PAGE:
Labels: The Lies We Tell Ourselves


Been reading an interesting book, ‘Mindset’ by Carol S Dweck, and the section on the tags that are foisted on everyone from an early age is having a profound effect.  These perceived ‘bad’ labels, and sometimes more positive destinations will be used against anyone with the mindset of lack.  

Praising a child for being bright can have unusual consequences where they no longer try to learn anything new.  Believing the brand causes them to not put in any effort to improve.  This resonates on many levels.  Thinking back over a regular childhood, it can be seen where some names that were thrust upon one, influence in an individual throughout their lives.  And not in a positive, productive way.  

The classifications may not be bad, by any means, but they can stop a person from giving their best in areas where a natural ability is possessed.  Who knows where one could have ended up if they had had the encouragement to nurture the gifts that were born in them?

The reason this is so interesting is the realization and acknowledgement of how important it is to have the correct mindset.  What we believe (whether true or not, has no bearing) constant learning is the most important thing in order to reach goals.  Recognizing these destructive attributes will change them, of course, yet having them in the first place is jarring.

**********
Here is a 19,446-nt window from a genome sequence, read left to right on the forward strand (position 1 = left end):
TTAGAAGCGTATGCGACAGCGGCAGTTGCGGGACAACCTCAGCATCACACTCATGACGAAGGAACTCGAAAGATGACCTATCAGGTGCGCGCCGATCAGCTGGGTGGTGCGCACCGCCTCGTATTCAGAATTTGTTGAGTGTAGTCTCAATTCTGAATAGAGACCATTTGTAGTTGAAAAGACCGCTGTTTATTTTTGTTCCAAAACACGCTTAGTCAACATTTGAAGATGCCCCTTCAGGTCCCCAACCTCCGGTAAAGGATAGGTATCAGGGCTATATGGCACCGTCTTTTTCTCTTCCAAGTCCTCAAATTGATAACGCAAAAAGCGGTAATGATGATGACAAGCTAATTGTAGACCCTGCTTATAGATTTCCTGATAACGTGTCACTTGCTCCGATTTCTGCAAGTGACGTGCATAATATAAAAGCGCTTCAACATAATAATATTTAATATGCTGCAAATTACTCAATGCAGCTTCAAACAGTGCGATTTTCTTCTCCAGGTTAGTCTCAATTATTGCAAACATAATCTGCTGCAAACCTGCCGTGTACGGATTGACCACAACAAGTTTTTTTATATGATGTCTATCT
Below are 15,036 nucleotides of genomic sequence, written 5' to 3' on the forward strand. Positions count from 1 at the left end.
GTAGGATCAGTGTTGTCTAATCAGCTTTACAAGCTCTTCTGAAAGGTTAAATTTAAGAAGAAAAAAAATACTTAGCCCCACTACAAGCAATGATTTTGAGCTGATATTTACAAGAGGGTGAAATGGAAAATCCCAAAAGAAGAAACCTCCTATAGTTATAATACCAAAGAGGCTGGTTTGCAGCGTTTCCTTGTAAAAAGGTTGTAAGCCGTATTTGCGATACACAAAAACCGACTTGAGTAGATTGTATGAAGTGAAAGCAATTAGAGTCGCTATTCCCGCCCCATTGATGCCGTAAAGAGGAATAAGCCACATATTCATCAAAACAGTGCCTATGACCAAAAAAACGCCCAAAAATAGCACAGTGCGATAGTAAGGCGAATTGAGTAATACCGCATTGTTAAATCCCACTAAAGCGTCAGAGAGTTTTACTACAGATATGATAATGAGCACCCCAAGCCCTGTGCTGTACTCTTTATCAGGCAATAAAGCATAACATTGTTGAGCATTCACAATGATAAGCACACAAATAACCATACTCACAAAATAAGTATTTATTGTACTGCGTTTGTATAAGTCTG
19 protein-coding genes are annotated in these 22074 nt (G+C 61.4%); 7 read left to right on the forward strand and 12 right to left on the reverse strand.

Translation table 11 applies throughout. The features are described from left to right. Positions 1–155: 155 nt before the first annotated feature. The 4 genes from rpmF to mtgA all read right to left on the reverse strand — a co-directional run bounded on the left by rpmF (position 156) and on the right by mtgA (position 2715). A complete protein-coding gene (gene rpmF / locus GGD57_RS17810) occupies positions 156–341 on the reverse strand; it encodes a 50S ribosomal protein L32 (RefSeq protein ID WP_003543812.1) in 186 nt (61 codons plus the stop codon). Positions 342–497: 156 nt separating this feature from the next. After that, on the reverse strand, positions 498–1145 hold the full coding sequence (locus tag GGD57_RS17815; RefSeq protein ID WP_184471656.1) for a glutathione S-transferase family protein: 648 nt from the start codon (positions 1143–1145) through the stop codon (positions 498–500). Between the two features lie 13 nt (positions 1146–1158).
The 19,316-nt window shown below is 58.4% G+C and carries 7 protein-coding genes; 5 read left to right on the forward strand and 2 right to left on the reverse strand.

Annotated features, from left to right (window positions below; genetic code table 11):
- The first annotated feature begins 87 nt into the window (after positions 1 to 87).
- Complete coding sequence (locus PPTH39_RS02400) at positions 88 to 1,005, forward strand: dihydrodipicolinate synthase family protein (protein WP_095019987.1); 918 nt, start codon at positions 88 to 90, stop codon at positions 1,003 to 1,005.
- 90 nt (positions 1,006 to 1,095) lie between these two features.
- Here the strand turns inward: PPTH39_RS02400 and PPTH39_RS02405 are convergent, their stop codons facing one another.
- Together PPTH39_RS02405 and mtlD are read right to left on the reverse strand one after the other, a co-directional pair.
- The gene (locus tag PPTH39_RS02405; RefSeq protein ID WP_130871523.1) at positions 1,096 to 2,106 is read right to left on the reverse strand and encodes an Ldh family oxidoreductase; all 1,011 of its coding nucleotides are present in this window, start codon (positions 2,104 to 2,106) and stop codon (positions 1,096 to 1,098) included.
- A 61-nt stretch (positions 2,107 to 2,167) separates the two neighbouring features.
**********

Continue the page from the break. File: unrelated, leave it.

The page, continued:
And there are aspects about a more positive outlook that can be possessed.  Dig deeper and despite the fact the belief of ‘we can all learn, grow and ultimately change’ the actions that have been participated in, shows a completely different and negatively-impacted mindset.  Now, no one is perfect and that, is a good thing.  Perfection does not exist nor ever will.  Challenging ourselves in most areas proves we are in a winning frame of mind.

Yet, spending the early part of life not even trying for the simple reason that every report card claimed a student to be average is disheartening.  Especially, in regards to subjects which they excelled in.  This can force the individual into a ‘why bother’ attitude.

At least, knowing that improvements will be made and struggle is a good thing, will force one to be better.  Only took decades to correct.

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